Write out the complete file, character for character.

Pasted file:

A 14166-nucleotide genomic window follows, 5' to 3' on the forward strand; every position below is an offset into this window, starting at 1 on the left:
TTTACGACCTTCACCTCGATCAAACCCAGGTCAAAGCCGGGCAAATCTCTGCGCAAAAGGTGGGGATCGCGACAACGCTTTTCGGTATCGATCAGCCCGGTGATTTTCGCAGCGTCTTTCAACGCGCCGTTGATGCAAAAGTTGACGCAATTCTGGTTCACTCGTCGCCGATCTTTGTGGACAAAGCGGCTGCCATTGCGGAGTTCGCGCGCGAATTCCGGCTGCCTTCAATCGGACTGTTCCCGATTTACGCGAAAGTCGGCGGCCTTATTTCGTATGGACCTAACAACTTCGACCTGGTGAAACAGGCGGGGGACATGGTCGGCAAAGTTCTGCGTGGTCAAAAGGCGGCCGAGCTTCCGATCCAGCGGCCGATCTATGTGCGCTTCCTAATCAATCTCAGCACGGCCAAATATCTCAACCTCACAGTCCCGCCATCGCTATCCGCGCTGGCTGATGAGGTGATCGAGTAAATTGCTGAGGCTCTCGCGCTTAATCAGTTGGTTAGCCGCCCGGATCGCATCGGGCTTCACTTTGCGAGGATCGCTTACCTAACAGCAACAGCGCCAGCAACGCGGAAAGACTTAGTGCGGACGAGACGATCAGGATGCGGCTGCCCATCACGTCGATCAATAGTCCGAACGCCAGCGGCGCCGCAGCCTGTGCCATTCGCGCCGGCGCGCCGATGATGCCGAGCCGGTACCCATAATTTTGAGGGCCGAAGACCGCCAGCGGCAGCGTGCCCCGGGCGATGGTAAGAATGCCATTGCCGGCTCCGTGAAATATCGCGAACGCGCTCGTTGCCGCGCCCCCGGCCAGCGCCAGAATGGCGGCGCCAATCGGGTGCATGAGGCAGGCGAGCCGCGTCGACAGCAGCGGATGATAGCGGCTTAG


A 14166-nucleotide genomic window follows, 5' to 3' on the forward strand; every position below is an offset into this window, starting at 1 on the left:
TTTACGACCTTCACCTCGATCAAACCCAGGTCAAAGCCGGGCAAATCTCTGCGCAAAAGGTGGGGATCGCGACAACGCTTTTCGGTATCGATCAGCCCGGTGATTTTCGCAGCGTCTTTCAACGCGCCGTTGATGCAAAAGTTGACGCAATTCTGGTTCACTCGTCGCCGATCTTTGTGGACAAAGCGGCTGCCATTGCGGAGTTCGCGCGCGAATTCCGGCTGCCTTCAATCGGACTGTTCCCGATTTACGCGAAAGTCGGCGGCCTTATTTCGTATGGACCTAACAACTTCGACCTGGTGAAACAGGCGGGGGACATGGTCGGCAAAGTTCTGCGTGGTCAAAAGGCGGCCGAGCTTCCGATCCAGCGGCCGATCTATGTGCGCTTCCTAATCAATCTCAGCACGGCCAAATATCTCAACCTCACAGTCCCGCCATCGCTATCCGCGCTGGCTGATGAGGTGATCGAGTAAATTGCTGAGGCTCTCGCGCTTAATCAGTTGGTTAGCCGCCCGGATCGCATCGGGCTTCACTTTGCGAGGATCGCTTACCTAACAGCAACAGCGCCAGCAACGCGGAAAGACTTAGTGCGGACGAGACGATCAGGATGCGGCTGCCCATCACGTCGATCAATAGTCCGAACGCCAGCGGCGCCGCAGCCTGTGCCATTCGCGCCGGCGCGCCGATGATGCCGAGCCGGTACCCATAATTTTGAGGGCCGAAGACCGCCAGCGGCAGCGTGCCCCGGGCGATGGTAAGAATGCCATTGCCGGCTCCGTGAAATATCGCGAACGCGCTCGTTGCCGCGCCCCCGGCCAGCGCCAGAATGGCGGCGCCAATCGGGTGCATGAGGCAGGCGAGCCGCGTCGACAGCAGCGGATGATAGCGGCTTAG